When Artur Zvinchuk and Chahin Aghrim started developing the idea for Youpendo, they imagined leveraging a community of giving-minded people into a charitable crowdfunding resource.
By the time the app launched in May, the Goldey Beacom College students, who came to Delaware from Germany on soccer scholarships, had dropped the crowdfunding aspect and focused on one thing only: human connection.
Although it wasn’t planned that it would launch in the middle of a pandemic where social distancing from others has been a necessity, the timing of it was just right. People all over the world were distancing, quarantining and generally minimizing human contact. With the app — recently named a 2020 Technical.ly Awards nominee for Invention of the Year — they could virtually catch a “paper airplane” and find an encouraging message in video, audio or text from a stranger. In turn, they could choose a prompt to make their own messages to be “caught” by a random stranger.
In the early version of the app, which caught on by word-of-mouth soon after dropping in the Apple Store, that was the end of the relationship. Unsurprisingly, users wanted more connection.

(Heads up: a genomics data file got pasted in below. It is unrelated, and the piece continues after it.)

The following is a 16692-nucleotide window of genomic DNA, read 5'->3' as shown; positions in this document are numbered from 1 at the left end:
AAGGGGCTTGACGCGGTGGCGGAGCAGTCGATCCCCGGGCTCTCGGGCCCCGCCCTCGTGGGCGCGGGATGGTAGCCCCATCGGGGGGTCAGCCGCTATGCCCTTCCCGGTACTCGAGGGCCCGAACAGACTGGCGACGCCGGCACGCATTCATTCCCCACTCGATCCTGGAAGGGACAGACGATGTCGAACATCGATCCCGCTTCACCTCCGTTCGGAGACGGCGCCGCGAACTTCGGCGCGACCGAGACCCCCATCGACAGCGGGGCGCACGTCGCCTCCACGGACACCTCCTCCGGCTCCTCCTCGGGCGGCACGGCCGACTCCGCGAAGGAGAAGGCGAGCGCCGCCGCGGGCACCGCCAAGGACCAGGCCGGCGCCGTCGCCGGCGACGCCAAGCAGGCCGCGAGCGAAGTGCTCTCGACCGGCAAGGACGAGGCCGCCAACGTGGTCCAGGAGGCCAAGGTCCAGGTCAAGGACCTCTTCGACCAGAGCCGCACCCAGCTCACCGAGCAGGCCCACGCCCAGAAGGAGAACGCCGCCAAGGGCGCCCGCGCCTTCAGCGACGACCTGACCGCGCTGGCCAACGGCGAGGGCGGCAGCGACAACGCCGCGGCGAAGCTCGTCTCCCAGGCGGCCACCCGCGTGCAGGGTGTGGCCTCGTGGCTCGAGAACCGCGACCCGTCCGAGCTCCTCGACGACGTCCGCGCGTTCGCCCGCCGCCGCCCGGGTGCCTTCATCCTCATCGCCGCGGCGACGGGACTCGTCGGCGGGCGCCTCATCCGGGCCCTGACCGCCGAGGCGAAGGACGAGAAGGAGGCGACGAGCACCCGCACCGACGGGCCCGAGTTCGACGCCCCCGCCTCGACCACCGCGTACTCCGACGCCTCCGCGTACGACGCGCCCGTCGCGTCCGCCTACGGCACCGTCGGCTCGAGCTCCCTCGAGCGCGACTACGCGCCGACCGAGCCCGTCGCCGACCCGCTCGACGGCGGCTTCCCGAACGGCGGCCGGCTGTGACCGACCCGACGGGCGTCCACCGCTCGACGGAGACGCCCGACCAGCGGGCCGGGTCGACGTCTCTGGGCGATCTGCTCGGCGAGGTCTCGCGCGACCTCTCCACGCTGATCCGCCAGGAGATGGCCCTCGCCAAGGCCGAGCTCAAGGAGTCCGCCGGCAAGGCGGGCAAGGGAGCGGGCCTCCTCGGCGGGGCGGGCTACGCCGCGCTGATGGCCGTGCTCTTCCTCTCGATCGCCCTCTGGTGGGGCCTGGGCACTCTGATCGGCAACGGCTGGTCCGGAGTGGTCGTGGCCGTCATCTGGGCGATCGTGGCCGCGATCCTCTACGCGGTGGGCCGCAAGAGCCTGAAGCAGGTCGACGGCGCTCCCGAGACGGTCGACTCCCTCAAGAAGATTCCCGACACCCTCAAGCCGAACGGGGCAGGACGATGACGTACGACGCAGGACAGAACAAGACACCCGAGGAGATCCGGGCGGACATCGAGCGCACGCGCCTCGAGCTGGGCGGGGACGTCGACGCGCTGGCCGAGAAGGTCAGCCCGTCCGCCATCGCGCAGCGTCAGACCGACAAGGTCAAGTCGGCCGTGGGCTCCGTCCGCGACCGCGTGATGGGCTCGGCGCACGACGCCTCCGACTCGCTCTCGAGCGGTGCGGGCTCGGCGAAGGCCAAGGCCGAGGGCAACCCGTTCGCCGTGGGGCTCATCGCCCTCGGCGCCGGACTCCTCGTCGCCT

“It’s been amazing to catch paper planes and to see inspiration from all over the world,” Zvinchuk said. “But what our users want now is to talk with the people that inspired them, they wanted to create new friendships and new meaningful connections.”
The solution Zvinchuk and Aghrim came up with is “rooms,” topic-driven spontaneous group conversations that automatically self-delete after 24 hours.
“You’ll can jump in and out of rooms, have conversations around big and small topics and create new friendships,” said Zvinchuk. “Paper planes are now like the icebreaker. If you like someone’s perspective, you connect with them.”
Users can create rooms themselves, including adding a topic.
“It can be a shower thought, it can be a question or whatever you want,” Zvinchuk said. “Then you can invite whoever you’re connected with on Youpendo to join you for an authentic conversation.”
One intentional limitation: No one-on-one chats, for safety reasons.
“We purposefully created and designed the rooms for groups. We believe it’s safer to meet people in group environments,” said Zvinchuk. “The special part of Youpendo is that you connect with people that you don’t know, but that’s also our biggest threat.”
As the app grows — it’s now in use in 111 countries, per the cofounders — safety concerns continue to be a priority. Currently, future features in development include premium subscriptions, which will help the app generate revenue, since they’ve committed to not running advertising on the app. The features will continue to focus on connecting people.
“For previous generations, making friends always happened in person,” Zvinchuk said. “The app breaks those boundaries and opens a new window to the world.”-30-
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